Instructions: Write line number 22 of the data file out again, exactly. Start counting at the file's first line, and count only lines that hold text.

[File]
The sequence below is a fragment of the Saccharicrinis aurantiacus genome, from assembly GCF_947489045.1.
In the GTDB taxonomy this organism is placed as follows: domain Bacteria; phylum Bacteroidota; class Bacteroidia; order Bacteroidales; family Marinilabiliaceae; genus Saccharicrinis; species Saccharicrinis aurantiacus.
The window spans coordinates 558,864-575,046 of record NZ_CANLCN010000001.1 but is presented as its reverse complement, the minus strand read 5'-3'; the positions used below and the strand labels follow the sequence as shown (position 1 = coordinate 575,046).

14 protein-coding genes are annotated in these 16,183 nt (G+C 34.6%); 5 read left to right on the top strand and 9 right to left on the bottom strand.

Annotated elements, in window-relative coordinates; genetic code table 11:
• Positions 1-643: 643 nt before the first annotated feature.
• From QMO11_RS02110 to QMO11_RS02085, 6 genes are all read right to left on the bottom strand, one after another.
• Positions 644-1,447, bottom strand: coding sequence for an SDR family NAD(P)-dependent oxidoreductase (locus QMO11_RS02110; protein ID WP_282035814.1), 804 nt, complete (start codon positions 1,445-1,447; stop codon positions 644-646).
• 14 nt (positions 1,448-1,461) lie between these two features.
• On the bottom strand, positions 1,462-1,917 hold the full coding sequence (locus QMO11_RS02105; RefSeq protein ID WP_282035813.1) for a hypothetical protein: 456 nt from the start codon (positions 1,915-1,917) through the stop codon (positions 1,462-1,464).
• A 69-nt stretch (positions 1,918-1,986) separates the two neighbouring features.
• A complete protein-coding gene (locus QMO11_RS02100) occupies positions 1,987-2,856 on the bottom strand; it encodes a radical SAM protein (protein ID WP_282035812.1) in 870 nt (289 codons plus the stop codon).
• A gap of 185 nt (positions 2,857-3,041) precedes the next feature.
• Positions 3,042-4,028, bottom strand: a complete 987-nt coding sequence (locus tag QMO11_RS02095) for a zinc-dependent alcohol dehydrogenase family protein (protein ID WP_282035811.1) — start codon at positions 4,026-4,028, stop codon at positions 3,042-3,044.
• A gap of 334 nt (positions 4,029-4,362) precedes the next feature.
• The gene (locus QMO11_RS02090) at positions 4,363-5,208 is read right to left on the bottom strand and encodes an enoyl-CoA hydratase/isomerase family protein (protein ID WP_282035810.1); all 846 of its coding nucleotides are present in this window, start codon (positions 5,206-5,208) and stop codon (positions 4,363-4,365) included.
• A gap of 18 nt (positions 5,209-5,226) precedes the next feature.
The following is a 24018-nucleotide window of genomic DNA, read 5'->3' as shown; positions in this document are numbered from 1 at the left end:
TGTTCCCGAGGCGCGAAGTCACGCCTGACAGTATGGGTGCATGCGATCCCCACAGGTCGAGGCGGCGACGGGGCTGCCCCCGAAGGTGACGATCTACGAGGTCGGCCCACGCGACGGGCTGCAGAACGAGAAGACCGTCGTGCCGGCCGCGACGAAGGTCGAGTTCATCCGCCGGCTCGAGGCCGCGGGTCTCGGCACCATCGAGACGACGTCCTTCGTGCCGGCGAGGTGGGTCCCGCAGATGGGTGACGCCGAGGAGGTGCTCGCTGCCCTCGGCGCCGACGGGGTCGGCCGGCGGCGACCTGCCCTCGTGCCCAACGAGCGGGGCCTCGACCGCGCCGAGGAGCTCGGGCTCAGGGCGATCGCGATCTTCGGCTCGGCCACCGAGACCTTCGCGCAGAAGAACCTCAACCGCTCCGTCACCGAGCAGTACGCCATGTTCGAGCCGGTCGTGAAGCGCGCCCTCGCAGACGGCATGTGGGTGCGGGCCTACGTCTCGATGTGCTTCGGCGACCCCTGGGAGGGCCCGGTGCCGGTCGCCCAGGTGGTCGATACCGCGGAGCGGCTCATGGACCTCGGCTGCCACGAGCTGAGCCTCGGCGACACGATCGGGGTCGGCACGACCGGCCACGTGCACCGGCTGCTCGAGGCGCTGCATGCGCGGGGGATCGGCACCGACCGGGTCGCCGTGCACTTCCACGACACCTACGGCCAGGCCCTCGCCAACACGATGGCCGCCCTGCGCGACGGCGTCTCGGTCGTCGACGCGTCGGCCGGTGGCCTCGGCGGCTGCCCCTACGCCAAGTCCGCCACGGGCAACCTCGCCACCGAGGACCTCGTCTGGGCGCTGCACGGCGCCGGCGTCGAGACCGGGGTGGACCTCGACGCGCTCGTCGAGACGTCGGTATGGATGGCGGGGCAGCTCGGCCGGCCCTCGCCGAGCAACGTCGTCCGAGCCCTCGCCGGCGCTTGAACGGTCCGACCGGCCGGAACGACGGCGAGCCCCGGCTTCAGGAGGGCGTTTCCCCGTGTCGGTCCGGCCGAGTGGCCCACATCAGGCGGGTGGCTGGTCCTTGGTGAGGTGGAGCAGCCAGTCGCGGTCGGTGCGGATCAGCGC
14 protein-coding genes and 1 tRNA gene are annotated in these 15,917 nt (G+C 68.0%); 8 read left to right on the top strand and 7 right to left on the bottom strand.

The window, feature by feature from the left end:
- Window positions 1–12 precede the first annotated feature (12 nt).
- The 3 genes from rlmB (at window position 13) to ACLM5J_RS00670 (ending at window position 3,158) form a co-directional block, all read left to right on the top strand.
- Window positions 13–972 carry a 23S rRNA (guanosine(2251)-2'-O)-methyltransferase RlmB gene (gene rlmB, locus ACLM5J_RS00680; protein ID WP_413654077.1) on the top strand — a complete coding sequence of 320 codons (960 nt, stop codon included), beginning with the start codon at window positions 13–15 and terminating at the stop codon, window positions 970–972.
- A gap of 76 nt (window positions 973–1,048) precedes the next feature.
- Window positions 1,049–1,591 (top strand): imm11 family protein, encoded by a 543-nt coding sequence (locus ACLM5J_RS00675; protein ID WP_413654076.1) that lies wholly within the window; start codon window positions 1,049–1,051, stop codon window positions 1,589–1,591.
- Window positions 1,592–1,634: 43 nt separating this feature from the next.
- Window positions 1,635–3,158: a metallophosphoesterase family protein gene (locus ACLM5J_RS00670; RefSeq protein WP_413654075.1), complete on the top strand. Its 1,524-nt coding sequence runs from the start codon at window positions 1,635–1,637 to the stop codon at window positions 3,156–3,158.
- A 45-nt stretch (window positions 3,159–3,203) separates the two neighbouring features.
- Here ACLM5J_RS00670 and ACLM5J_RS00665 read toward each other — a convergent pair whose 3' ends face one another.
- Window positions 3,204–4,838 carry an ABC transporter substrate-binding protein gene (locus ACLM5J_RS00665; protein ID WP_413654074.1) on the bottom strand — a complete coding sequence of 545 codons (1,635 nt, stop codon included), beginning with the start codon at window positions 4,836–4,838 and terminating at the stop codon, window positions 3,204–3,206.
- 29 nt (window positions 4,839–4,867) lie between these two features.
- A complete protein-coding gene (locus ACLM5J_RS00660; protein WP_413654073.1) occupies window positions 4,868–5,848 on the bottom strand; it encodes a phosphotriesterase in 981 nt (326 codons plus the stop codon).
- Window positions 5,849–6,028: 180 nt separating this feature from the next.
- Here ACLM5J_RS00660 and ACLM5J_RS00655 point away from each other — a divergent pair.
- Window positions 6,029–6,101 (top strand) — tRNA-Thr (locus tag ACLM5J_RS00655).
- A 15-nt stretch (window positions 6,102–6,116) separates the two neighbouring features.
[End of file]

- Window positions 1–12 precede the first annotated feature (12 nt).